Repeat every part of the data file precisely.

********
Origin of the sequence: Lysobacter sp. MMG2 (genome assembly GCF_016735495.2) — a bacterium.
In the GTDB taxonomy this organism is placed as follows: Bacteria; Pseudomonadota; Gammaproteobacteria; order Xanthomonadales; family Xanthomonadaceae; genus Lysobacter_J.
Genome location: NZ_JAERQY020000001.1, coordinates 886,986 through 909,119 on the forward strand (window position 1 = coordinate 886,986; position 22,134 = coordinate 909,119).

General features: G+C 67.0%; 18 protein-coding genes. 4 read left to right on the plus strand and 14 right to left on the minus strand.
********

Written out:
Origin of the sequence: Lysobacter sp. MMG2 (genome assembly GCF_016735495.2) — a bacterium.
In the GTDB taxonomy this organism is placed as follows: Bacteria; Pseudomonadota; Gammaproteobacteria; order Xanthomonadales; family Xanthomonadaceae; genus Lysobacter_J.
Genome location: NZ_JAERQY020000001.1, coordinates 886,986 through 909,119 on the forward strand (window position 1 = coordinate 886,986; position 22,134 = coordinate 909,119).

General features: G+C 67.0%; 18 protein-coding genes. 4 read left to right on the plus strand and 14 right to left on the minus strand.